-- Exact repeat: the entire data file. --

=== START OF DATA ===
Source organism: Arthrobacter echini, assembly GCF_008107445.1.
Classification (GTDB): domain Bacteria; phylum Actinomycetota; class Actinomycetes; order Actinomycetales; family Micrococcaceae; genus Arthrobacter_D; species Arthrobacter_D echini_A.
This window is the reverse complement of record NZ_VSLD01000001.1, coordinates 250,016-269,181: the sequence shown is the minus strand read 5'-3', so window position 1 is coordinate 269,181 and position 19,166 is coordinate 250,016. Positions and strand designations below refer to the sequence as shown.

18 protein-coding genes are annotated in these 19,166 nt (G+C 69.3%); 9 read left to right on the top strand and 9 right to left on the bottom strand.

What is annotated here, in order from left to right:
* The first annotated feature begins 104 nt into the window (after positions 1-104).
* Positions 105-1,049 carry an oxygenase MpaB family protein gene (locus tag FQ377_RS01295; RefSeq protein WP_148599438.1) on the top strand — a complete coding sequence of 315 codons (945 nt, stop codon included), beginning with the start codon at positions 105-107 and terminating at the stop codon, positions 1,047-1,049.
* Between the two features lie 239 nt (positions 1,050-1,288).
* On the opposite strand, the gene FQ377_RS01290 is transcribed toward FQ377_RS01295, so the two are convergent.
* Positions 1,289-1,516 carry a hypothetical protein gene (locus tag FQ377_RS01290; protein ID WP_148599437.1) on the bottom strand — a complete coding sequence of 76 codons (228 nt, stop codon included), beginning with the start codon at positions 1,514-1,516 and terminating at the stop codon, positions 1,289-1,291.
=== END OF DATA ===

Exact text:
Source organism: Arthrobacter echini, assembly GCF_008107445.1.
Classification (GTDB): domain Bacteria; phylum Actinomycetota; class Actinomycetes; order Actinomycetales; family Micrococcaceae; genus Arthrobacter_D; species Arthrobacter_D echini_A.
This window is the reverse complement of record NZ_VSLD01000001.1, coordinates 250,016-269,181: the sequence shown is the minus strand read 5'-3', so window position 1 is coordinate 269,181 and position 19,166 is coordinate 250,016. Positions and strand designations below refer to the sequence as shown.

18 protein-coding genes are annotated in these 19,166 nt (G+C 69.3%); 9 read left to right on the top strand and 9 right to left on the bottom strand.

What is annotated here, in order from left to right:
* The first annotated feature begins 104 nt into the window (after positions 1-104).
* Positions 105-1,049 carry an oxygenase MpaB family protein gene (locus tag FQ377_RS01295; RefSeq protein WP_148599438.1) on the top strand — a complete coding sequence of 315 codons (945 nt, stop codon included), beginning with the start codon at positions 105-107 and terminating at the stop codon, positions 1,047-1,049.
* Between the two features lie 239 nt (positions 1,050-1,288).
* On the opposite strand, the gene FQ377_RS01290 is transcribed toward FQ377_RS01295, so the two are convergent.
* Positions 1,289-1,516 carry a hypothetical protein gene (locus tag FQ377_RS01290; protein ID WP_148599437.1) on the bottom strand — a complete coding sequence of 76 codons (228 nt, stop codon included), beginning with the start codon at positions 1,514-1,516 and terminating at the stop codon, positions 1,289-1,291.